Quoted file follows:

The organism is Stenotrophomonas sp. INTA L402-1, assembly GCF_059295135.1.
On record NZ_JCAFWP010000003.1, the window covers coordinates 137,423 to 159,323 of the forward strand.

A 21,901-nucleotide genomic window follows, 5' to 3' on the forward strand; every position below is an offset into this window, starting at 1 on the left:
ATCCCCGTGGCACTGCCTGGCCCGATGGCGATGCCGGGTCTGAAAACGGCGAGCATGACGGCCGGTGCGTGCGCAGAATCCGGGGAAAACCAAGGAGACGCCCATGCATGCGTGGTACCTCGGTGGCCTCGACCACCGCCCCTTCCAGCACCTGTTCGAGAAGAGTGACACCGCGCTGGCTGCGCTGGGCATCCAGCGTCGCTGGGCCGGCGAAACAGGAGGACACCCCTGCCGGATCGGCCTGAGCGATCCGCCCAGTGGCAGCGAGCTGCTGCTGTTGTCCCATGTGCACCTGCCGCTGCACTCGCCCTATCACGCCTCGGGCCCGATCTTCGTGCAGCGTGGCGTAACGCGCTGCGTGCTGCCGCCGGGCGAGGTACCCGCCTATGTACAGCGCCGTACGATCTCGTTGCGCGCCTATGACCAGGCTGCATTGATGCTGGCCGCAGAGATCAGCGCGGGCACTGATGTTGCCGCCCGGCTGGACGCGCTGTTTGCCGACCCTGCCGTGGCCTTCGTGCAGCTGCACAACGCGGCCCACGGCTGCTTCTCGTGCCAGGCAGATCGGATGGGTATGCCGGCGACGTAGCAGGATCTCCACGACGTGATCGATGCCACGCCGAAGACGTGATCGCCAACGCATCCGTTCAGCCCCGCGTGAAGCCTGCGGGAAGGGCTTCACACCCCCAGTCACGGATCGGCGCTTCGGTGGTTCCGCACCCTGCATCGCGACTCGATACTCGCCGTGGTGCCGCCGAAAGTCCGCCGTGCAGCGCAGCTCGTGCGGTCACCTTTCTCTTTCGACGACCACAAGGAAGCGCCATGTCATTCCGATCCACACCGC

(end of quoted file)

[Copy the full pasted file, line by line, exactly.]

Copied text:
The organism is Stenotrophomonas sp. INTA L402-1, assembly GCF_059295135.1.
On record NZ_JCAFWP010000003.1, the window covers coordinates 137,423 to 159,323 of the forward strand.

A 21,901-nucleotide genomic window follows, 5' to 3' on the forward strand; every position below is an offset into this window, starting at 1 on the left:
ATCCCCGTGGCACTGCCTGGCCCGATGGCGATGCCGGGTCTGAAAACGGCGAGCATGACGGCCGGTGCGTGCGCAGAATCCGGGGAAAACCAAGGAGACGCCCATGCATGCGTGGTACCTCGGTGGCCTCGACCACCGCCCCTTCCAGCACCTGTTCGAGAAGAGTGACACCGCGCTGGCTGCGCTGGGCATCCAGCGTCGCTGGGCCGGCGAAACAGGAGGACACCCCTGCCGGATCGGCCTGAGCGATCCGCCCAGTGGCAGCGAGCTGCTGCTGTTGTCCCATGTGCACCTGCCGCTGCACTCGCCCTATCACGCCTCGGGCCCGATCTTCGTGCAGCGTGGCGTAACGCGCTGCGTGCTGCCGCCGGGCGAGGTACCCGCCTATGTACAGCGCCGTACGATCTCGTTGCGCGCCTATGACCAGGCTGCATTGATGCTGGCCGCAGAGATCAGCGCGGGCACTGATGTTGCCGCCCGGCTGGACGCGCTGTTTGCCGACCCTGCCGTGGCCTTCGTGCAGCTGCACAACGCGGCCCACGGCTGCTTCTCGTGCCAGGCAGATCGGATGGGTATGCCGGCGACGTAGCAGGATCTCCACGACGTGATCGATGCCACGCCGAAGACGTGATCGCCAACGCATCCGTTCAGCCCCGCGTGAAGCCTGCGGGAAGGGCTTCACACCCCCAGTCACGGATCGGCGCTTCGGTGGTTCCGCACCCTGCATCGCGACTCGATACTCGCCGTGGTGCCGCCGAAAGTCCGCCGTGCAGCGCAGCTCGTGCGGTCACCTTTCTCTTTCGACGACCACAAGGAAGCGCCATGTCATTCCGATCCACACCGC